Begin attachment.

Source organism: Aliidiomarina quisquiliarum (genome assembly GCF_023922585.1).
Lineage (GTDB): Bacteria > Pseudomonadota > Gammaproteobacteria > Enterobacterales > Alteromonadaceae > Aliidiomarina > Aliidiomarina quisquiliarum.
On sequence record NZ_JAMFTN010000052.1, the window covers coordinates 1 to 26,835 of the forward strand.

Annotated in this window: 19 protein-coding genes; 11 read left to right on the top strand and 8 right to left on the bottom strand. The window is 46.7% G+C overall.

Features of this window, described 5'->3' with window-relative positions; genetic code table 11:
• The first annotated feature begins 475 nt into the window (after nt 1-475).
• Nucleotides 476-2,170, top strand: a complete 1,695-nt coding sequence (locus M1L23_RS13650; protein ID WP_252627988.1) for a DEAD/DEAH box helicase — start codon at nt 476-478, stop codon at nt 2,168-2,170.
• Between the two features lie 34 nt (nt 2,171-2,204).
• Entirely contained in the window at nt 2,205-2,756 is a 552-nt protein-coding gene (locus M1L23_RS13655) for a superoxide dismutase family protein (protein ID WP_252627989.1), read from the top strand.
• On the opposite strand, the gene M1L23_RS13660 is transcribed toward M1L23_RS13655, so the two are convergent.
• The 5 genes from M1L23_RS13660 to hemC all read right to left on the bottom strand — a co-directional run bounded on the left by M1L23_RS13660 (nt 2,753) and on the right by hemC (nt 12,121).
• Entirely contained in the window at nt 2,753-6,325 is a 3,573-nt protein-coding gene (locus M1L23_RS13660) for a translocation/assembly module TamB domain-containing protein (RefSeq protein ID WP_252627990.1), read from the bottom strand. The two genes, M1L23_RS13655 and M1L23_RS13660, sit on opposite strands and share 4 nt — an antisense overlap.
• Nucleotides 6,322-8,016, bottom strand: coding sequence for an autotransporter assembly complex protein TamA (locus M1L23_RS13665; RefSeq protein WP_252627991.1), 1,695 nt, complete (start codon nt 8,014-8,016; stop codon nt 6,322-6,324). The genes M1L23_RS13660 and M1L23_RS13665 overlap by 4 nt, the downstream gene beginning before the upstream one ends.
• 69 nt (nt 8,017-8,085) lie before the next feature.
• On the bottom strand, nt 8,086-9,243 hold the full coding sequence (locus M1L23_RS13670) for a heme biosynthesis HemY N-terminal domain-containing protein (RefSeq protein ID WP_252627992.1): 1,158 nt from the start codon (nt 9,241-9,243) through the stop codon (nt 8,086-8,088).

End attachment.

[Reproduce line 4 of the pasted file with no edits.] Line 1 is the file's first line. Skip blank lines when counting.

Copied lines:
Annotated in this window: 19 protein-coding genes; 11 read left to right on the top strand and 8 right to left on the bottom strand. The window is 46.7% G+C overall.